The Sig Sauer P-320 X-Carry: Super Gun or Paper Tiger?

    Kyle Mizokami

    Security, North America

    We take a look. 

    Sig Sauer’s new P-320 pistol is enjoying a considerable streak of publicity, in large part due to the U.S. Army’s adoption of the it as the service’s new handgun. One new variant of the rapidly growing P-320 line is the X-Carry, a compact handgun designed for concealed carriers and those that want smaller firearms with the handling qualities of full-sized pistols. The P320 X-Carry carries on a tradition of compact firearms that don’t compromise on performance.

    One of the first compact firearms was the Colt Commander, a variant of the Colt 1911A1 .45 ACP service pistol.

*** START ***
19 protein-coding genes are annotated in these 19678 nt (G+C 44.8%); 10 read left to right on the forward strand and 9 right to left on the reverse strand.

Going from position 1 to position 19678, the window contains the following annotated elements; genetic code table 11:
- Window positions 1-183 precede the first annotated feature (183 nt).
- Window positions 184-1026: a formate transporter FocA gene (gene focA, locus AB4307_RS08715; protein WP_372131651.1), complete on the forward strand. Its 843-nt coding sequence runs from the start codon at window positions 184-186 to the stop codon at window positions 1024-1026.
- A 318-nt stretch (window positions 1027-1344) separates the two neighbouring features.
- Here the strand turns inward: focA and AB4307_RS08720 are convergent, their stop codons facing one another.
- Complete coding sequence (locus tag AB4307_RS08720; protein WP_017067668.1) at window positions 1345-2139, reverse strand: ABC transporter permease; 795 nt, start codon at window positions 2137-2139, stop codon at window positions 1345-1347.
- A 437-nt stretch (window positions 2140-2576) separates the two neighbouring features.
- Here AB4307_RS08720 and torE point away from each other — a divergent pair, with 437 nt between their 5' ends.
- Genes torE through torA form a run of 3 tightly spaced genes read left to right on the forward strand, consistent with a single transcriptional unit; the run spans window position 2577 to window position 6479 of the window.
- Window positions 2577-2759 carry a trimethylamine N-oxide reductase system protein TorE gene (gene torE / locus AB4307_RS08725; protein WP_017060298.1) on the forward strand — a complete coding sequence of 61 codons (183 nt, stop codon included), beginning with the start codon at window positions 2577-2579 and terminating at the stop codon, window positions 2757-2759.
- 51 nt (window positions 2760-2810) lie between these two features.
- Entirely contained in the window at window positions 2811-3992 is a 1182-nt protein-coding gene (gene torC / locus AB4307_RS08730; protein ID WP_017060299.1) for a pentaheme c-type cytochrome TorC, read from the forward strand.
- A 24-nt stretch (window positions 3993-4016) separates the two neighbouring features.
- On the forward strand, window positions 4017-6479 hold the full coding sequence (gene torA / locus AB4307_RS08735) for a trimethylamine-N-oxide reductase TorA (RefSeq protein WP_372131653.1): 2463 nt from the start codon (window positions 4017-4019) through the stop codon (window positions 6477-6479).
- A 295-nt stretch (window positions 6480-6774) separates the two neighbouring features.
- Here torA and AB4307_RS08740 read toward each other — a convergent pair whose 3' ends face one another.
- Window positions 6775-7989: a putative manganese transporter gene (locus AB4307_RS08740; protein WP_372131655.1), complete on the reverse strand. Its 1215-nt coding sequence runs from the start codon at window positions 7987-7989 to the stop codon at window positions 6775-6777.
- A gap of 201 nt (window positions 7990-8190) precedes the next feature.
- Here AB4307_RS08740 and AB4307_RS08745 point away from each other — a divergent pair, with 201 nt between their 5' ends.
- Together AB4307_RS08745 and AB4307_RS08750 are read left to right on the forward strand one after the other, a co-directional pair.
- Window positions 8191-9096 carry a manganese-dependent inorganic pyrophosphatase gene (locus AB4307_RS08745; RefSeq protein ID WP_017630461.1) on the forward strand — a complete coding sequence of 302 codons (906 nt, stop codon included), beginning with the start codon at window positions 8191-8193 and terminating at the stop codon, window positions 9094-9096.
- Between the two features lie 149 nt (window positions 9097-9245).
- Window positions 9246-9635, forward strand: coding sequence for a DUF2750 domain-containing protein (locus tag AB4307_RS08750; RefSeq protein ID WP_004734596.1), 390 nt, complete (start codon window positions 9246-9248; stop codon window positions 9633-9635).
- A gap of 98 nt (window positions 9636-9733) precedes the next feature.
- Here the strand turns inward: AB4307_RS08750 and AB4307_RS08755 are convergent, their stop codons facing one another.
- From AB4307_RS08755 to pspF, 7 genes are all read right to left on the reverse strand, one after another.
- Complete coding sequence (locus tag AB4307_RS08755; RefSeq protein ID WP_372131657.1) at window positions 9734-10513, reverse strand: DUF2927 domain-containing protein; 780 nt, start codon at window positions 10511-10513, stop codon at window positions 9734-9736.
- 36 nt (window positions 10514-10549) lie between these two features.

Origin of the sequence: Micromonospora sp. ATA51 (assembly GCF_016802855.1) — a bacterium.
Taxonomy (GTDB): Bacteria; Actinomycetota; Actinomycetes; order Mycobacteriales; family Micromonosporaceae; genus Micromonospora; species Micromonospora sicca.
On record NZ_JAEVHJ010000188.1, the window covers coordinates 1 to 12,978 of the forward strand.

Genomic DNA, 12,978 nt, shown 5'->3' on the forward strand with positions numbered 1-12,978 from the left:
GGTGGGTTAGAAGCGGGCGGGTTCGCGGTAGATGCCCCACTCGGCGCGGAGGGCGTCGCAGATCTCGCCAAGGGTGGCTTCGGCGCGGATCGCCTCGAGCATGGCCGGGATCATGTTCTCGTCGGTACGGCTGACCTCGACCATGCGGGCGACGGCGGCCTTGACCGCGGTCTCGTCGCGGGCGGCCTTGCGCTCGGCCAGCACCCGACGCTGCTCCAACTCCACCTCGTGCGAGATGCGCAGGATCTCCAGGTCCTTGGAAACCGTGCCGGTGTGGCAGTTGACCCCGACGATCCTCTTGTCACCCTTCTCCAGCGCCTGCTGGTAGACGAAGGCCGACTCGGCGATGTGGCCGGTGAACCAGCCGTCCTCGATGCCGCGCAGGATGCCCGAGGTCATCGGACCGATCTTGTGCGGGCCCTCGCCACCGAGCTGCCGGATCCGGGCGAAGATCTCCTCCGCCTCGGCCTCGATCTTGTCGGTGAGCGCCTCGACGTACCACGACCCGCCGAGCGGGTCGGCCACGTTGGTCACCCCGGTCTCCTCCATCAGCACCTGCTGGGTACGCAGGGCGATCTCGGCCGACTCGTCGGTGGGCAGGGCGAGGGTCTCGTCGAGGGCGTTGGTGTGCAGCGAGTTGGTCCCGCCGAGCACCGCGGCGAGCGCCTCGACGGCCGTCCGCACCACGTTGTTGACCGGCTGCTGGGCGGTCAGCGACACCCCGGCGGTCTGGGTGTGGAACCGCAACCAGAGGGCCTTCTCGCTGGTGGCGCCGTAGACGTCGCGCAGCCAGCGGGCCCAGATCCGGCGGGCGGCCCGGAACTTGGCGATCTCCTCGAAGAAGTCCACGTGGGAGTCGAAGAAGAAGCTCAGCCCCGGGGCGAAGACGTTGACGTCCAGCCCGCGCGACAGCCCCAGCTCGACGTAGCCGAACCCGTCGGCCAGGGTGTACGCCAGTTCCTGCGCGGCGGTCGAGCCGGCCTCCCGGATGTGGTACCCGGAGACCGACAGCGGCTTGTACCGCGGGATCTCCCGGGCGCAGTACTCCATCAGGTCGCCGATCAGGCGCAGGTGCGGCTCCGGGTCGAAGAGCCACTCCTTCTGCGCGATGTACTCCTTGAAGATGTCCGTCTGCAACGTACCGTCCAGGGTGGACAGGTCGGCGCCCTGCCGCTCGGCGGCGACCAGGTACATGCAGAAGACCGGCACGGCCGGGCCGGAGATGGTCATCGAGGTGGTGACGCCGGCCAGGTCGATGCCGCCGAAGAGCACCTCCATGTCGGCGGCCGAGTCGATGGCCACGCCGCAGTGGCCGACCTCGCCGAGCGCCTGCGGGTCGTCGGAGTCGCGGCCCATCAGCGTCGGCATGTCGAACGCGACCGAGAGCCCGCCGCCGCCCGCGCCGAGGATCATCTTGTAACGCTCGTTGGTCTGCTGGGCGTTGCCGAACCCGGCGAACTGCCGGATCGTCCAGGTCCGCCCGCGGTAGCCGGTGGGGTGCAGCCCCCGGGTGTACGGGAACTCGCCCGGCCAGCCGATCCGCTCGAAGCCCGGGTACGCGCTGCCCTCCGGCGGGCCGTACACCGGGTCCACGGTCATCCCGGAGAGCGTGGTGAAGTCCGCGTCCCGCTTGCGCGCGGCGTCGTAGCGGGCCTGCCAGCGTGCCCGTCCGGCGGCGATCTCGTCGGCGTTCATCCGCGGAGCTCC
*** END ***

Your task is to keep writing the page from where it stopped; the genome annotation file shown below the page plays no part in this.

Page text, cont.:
A 1911A1 service pistol, more than eight inches long, could be difficult to draw and manipulate in the cab of a truck or armored vehicle. It also needed to be smaller and less obtrusive in case the soldier carried a full-sized rifle in the field.

    For this weapon, the Commander maintained the same size grip and ammunition magazine as the full-sized Colt Government but was half an inch shorter in length. Designed for use by vehicle crews, officers, and senior noncommissioned officers, the gun was designed for the confines of mechanized warfare. It was a reasonable tradeoff between compactness and barrel length, and required minimal retraining to transition between the two gun types.

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    The P-320 X-Carry carries on the Commander tradition, a pistol with the grip qualities of the original P-320 but with a shorter overall length.

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